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Dump Point Etiquette
Cleaning up some grey – and black – matters on RV waste water disposal
Words and Images by: MALCOLM STREET

Liquid waste should be disposed of at a dump point

Here’s a very exciting subject: grey water, black water, and, the disposal of the contents of said tanks! It’s something that many of us take for granted but occasionally I am reminded that it’s a slightly mysterious subject for those new to the RV lifestyle.

Just in case you are a newcomer and so that we have our definitions clear, grey water is the drainage from the kitchen sink, bathroom washbasin and shower cubicle whilst black water is a polite way of talking about sewerage waste from the toilet. Also, if you hear the term, self-containment in recreational vehicles (RV), it refers to the ability to retain grey and black water until it can be disposed of in an environmentally friendly way.

One of the more mystifying items even to those who have been in this industry for a long time is that, whilst it was just  about de rigueur for grey water tanks to be fitted to motorhomes and 5th wheelers, it was very unusual in caravans, despite the fact that caravans occupy more than 80 per cent of the RV market. Generally speaking, the attitude was (and still is in many places) that it’s okay to dump grey water just about anywhere that looks like it needs water.

Whilst that is the case in many places, I suspect the grey water issue has become more of a sensitive subject and is the reason that a number of caravan manufacturers have started to fit grey water tanks as standard, particularly in the more expensive caravans. Those include of course, caravans built for offroad use.

Because I visit New Zealand on a fairly regular basis, it’s always interesting to compare the respective RV scenes and apart from the fact that motorhomes (many imported from Europe these days) dominate the market, one of the other differences is that all RVs (caravans included) must be self-contained, that is have a grey water tank fitted. Often the grey water tank has a larger capacity than the fresh water tank. Anyone who has been there will know that NZ is somewhat more environmentally fragile than Australia and the Kiwis are smart enough to retain what they have.

Grey and black water should be disposed of in an appropriate manner and in some cases, the two are treated slightly differently. Unlike New Zealand,  there are any number of places in Australia where grey water can be disposed of by simply draining directly onto the ground upon where the RV is parked. In fact, it is often encouraged just to water the grass!

There are some places, like for instance sport ovals and council showgrounds, where a ‘sock’ of waste rag is required to catch any solids whilst letting the water through but as any good CMCA member would know, there are quite a few locations these days, where grey water should not be drained onto the ground at all.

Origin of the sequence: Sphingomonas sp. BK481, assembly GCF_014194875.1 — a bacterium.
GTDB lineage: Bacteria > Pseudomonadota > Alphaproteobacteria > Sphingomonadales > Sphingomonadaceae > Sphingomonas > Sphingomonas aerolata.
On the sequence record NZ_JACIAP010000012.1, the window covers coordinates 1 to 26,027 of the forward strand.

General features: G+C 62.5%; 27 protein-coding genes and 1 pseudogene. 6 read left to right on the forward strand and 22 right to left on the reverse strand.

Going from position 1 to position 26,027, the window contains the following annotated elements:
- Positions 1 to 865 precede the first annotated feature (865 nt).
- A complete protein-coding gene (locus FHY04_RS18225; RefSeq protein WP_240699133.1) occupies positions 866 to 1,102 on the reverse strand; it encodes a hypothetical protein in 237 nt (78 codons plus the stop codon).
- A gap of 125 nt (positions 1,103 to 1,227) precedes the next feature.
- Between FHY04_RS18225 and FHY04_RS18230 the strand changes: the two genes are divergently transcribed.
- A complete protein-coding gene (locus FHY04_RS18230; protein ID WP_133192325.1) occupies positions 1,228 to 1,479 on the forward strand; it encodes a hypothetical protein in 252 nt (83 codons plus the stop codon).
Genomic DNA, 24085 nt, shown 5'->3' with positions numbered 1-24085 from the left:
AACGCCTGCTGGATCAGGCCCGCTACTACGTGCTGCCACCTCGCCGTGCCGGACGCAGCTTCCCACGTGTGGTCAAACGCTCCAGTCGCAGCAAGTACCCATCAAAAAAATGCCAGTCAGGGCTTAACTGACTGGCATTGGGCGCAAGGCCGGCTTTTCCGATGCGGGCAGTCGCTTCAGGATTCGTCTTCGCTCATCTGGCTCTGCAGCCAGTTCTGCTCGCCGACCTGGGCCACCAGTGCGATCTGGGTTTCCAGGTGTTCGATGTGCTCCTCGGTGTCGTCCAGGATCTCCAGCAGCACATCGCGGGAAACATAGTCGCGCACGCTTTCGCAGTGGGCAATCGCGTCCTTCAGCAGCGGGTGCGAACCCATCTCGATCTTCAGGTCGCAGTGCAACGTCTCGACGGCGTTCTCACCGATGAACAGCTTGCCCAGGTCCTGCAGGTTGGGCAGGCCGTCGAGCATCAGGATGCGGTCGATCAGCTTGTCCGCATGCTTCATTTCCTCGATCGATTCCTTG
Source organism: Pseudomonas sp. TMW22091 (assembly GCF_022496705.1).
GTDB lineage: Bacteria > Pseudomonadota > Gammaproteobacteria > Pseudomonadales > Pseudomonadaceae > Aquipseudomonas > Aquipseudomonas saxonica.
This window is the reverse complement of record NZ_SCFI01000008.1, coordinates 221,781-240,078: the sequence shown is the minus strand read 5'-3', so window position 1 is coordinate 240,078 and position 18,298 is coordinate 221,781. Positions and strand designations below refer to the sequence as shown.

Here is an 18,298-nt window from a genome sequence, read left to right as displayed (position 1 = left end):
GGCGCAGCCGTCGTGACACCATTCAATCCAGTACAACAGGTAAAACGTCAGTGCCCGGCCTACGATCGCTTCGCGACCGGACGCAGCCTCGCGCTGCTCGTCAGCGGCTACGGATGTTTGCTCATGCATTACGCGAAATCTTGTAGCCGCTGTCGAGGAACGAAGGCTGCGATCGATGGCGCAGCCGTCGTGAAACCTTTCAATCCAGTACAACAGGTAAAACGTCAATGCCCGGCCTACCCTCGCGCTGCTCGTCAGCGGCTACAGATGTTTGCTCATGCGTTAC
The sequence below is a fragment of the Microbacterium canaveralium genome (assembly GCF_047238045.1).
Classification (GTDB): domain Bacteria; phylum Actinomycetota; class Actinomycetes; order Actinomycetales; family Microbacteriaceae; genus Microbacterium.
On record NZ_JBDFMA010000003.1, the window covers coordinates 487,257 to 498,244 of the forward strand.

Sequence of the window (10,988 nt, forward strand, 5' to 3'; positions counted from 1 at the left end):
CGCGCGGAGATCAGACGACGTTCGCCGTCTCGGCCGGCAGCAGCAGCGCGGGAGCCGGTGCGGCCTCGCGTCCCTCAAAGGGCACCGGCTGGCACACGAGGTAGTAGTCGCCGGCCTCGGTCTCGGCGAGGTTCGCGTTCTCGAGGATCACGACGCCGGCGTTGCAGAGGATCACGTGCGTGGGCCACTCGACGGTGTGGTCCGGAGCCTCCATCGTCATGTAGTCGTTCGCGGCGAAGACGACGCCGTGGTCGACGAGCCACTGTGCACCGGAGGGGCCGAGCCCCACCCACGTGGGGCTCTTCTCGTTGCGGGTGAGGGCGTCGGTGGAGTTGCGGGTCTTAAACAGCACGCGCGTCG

Black water is a different matter. Many an RV these days come with an in-built toilet in the bathroom. Two manufacturers, Thetford and Dometic, have much of this market and use a 17-19L cassette-style holding tank. Occasionally in the RV market and more common in the marine market is a composting toilet but most RVs, if they don’t have a fitted black tank, used a cassette-style tank which can be removed easily for draining.

Some RVs have low grey water drainage valves

Whatever the tank type, the liquid waste should be disposed of at a dump point, which in the past has been something of a challenge. However, as readers will know, CMCA has been very pro-active in the installation of dump points and now there are more than 480 throughout Australia. These are free for anyone to use of course. Caravan parks that have one are usually for guest use or attract a usage fee if not staying in the park.

I often find it slightly amusing, given the height of some dump points, that the designers of cassette-style black water tanks don’t always understand the end user. Some RVs have quite low grey water drainage valves and there seems to be an assumption that somehow or other, water will flow. Others are fitted into locations that are difficult to get an RV into. Not that there are any books on the subject but dump point etiquette is quite simple – leave it as you would like to find it.

To minimise odours, both grey and black water tanks should be cleaned (not just drained) regularly. Chemical treatment should always be added to black water tanks after every time of emptying. There are also chemical treatments available for grey water tanks which can be used from time to time as required or prior to long-term storage. A smelly grey water tank isn’t nice and tends to permeate throughout the RV.

Toilet cassette tanks are relatively low maintenance

There isn’t much maintenance required on toilet cassette tanks, apart from keeping them clean. However, for those that have rubber seals, they need to be clean and have the occasional spray of silicon lubricant (not petroleum based like Vaseline) to give a good service life.

Grey and black water isn’t exactly dinner time conversation but disposing of it should always be done in an effective way to keep the environment the way we like it!

Tags: KEA Dump Point Cassette Grey Water Black Water Waste Disposal Campervan Caravan Motorhome Campervan Liquid Environment New Zealand Australia CMCA Tanks Tote
Category: Features
Written: Wed 01 May 2019
Printed: May, 2019
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